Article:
The authors appreciate comments from Ms. Vernetta Johnson, along with Drs. Editorial assistance from Hazel Hunley was helpful. The first author wishes to thank Dr. Steven Beach for permission to recruit men for this study from the Program for Strong African American Marriages sample. The authors are indebted to the 52 married Black men who openly shared their life experiences with the interviewers.
National Center for Biotechnology Information , U. Author manuscript; available in PMC Jun Hurt , Stacey E. McElroy , Kameron J. Sheats , Antoinette M. Landor , and Chalandra M. Author information Copyright and License information Disclaimer.
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Correspondence should be addressed to Tera R. Jordan continues to publish using her maiden name Tera R. The publisher's final edited version of this article is available at Pers Relatsh. See other articles in PMC that cite the published article.
Black, singlehood, marriage patterns, women, qualitative. Boyd-Franklin and Franklin wrote: Background The Mundane Environmental Stress Model served as a conceptual guide to help elucidate the processes by which structural factors may impact intimate relationships. Gender Relations Research suggests that slavery in the U.
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Study Purpose Few investigations of relationships have adopted a within-group analysis approach and focused exclusively on Black men. Sample A brief survey was administered to the participants to collect demographic information.
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Procedures The 52 men were interviewed in their homes or another setting of their choice e. Results The 52 Black men cited various factors for the disproportionate occurrence of unmarried Black women; these factors were grouped into four themes: For example, Kelvin, married for 22 years and 44 years of age, recommended this: Incarceration Forty-nine percent of the participants cited the effects of male incarceration on the availability of marriageable Black males.
Nolan, a year-old preacher who had been married for 24 years, drew on his experiences in prison ministry: Forty-three-year-old James, married for 15 years, agreed that many young Black men are missing male role models: Marriage Education and Socialization More than one third of the men interviewed claimed that marriage as an institution is not being valued for its benefits, including the chance to journey through life with a partner and have someone to grow old with.
Moreover, as year-old Gene, who had been married for 19 years, pointed out, marriage training in families is not always positive: Discussion Drawing on qualitative data from interviews of 52 married Black men, this study explored why Black women are disproportionately single. Acknowledgments This research was supported by a grant awarded to the first author from the National Center for Family and Marriage Research.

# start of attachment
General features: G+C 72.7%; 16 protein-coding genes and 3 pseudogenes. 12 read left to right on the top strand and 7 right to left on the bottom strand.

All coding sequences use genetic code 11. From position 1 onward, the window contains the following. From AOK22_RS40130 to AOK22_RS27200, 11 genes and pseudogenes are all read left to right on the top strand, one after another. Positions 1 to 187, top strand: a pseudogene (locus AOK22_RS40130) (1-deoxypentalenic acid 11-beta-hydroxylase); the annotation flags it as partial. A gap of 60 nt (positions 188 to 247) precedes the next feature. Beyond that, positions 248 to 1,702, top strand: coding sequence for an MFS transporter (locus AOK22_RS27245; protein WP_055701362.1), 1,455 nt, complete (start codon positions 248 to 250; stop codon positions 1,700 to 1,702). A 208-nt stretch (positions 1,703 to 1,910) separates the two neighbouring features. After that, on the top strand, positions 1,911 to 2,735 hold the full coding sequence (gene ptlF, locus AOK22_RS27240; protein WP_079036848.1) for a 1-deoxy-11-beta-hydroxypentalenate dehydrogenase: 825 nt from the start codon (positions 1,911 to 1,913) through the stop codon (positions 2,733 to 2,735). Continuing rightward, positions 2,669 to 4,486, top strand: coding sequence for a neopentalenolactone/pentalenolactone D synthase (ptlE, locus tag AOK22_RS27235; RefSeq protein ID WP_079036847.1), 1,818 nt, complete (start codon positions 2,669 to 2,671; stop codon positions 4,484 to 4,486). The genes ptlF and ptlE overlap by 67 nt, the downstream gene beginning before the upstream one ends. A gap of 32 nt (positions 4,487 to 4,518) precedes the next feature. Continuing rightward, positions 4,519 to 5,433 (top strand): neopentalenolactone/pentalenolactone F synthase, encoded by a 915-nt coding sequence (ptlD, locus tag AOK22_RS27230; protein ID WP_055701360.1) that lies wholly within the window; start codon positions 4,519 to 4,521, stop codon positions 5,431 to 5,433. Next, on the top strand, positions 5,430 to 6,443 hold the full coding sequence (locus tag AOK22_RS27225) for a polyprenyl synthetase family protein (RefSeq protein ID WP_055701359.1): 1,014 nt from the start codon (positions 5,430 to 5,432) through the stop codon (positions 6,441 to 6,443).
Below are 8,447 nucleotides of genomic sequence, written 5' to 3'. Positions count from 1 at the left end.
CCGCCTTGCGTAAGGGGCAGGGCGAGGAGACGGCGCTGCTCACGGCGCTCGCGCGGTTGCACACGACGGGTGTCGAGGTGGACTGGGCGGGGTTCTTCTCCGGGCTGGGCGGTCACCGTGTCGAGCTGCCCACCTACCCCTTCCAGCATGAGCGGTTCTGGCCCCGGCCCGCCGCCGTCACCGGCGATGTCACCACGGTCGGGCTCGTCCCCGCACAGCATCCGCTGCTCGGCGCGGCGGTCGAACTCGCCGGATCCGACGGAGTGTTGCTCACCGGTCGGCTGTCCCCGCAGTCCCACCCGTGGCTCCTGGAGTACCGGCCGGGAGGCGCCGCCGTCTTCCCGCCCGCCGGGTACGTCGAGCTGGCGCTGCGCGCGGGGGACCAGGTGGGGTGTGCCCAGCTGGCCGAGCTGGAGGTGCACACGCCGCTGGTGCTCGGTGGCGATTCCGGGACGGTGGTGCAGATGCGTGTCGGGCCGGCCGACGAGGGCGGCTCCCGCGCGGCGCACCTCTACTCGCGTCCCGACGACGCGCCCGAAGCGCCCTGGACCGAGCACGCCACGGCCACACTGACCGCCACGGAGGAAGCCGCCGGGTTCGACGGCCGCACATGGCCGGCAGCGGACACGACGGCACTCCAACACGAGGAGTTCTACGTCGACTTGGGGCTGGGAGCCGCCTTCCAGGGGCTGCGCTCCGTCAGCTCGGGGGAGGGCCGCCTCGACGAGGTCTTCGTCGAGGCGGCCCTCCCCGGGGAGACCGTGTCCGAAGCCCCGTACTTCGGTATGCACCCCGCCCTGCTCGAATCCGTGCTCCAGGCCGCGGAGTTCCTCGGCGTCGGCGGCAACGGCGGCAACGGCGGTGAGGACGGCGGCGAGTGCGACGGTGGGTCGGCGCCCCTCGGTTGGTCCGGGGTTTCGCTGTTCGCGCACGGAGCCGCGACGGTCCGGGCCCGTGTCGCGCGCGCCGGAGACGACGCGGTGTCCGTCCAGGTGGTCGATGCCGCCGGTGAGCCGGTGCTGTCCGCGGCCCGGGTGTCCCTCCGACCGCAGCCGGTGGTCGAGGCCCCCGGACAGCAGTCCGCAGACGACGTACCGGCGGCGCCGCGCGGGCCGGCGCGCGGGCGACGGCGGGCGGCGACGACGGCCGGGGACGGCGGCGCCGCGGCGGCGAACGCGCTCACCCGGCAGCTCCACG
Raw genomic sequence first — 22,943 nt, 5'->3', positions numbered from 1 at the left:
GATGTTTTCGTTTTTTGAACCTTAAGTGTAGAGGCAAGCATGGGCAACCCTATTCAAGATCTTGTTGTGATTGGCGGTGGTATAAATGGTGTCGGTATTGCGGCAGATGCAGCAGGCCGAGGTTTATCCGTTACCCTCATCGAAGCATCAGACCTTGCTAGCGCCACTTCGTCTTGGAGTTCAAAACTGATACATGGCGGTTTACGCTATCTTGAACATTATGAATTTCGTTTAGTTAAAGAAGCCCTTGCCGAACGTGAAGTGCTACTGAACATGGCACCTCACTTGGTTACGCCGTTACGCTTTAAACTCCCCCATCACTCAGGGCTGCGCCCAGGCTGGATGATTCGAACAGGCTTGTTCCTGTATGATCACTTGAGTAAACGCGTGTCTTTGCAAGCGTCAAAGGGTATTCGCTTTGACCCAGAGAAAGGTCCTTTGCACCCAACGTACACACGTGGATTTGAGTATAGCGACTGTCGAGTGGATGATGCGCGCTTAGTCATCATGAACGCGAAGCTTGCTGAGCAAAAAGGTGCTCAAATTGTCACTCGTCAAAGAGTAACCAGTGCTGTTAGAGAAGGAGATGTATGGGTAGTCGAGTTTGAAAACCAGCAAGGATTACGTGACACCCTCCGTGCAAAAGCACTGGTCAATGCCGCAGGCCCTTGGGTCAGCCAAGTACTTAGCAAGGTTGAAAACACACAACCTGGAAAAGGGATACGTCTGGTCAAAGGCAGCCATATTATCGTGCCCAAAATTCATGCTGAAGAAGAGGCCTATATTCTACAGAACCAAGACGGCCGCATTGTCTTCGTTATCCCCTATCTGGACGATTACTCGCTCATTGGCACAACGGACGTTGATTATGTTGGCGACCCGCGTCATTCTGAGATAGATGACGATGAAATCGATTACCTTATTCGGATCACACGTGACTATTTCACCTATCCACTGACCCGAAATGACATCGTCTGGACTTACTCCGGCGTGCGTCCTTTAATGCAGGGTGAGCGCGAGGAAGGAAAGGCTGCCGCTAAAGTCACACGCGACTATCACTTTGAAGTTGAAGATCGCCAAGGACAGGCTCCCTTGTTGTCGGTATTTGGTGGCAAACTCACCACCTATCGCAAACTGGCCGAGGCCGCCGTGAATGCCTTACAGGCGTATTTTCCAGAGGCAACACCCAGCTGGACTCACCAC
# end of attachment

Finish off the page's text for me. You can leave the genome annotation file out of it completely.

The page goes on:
Contributor Information Tera R. Journal of Black Studies. Allen W, James A. Comparative perspectives on Black family life: Uncommon explorations of a common subject. Journal of Comparative Studies. Sex by age Black or African American alone universe: Code of the street: Decency, violence, and the moral life of the inner city. A multigenerational developmental perspective. Allyn and Bacon; Qualitative analysis on stage: Making the Research process more public. Is marriage for White people?: How the African American marriage decline affects everyone. Journal of Marriage and Family.
Enhancing the cultural sensitivity of marital enrichment through spirituality: The divergence of Black and White marriage patterns. American Journal of Sociology. The consequences of marriage for African Americans. Institute for American Values; The making and breaking of affectional bonds. Love, sex, and masculinity on sociocultural context: HIV concerns and condom use among African American men in heterosexual relationships. Racism, secret-keeping, and African-American families.
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Cambridge University Press; Race differences in attitudinal and motivational factors in the decision to marry. Romantic unions in an era of uncertainty: A post-Moynihan perspective on African American women and marriage. Avoiding traps in member checking. Mundane extreme environmental stress and African American families: A case for recognizing different realities. Journal of Comparative Family Studies. Black male-Black female relationships: The perceptions of middle-class Black Men. Chambers AL, Kravitz A. Understanding the disproportionately low marriage rate among African Americans: An amalgam of sociological and psychological constraints.
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Harvard University Press; Clark D, Haldane D. Intervention and research in marriage. Clayton O, Moore J. The effects of crime and imprisonment on family formation. Black fathers in contemporary American society: Strengths, weaknesses, and strategies for change. Knowledge, consciousness, and the politics of empowerment.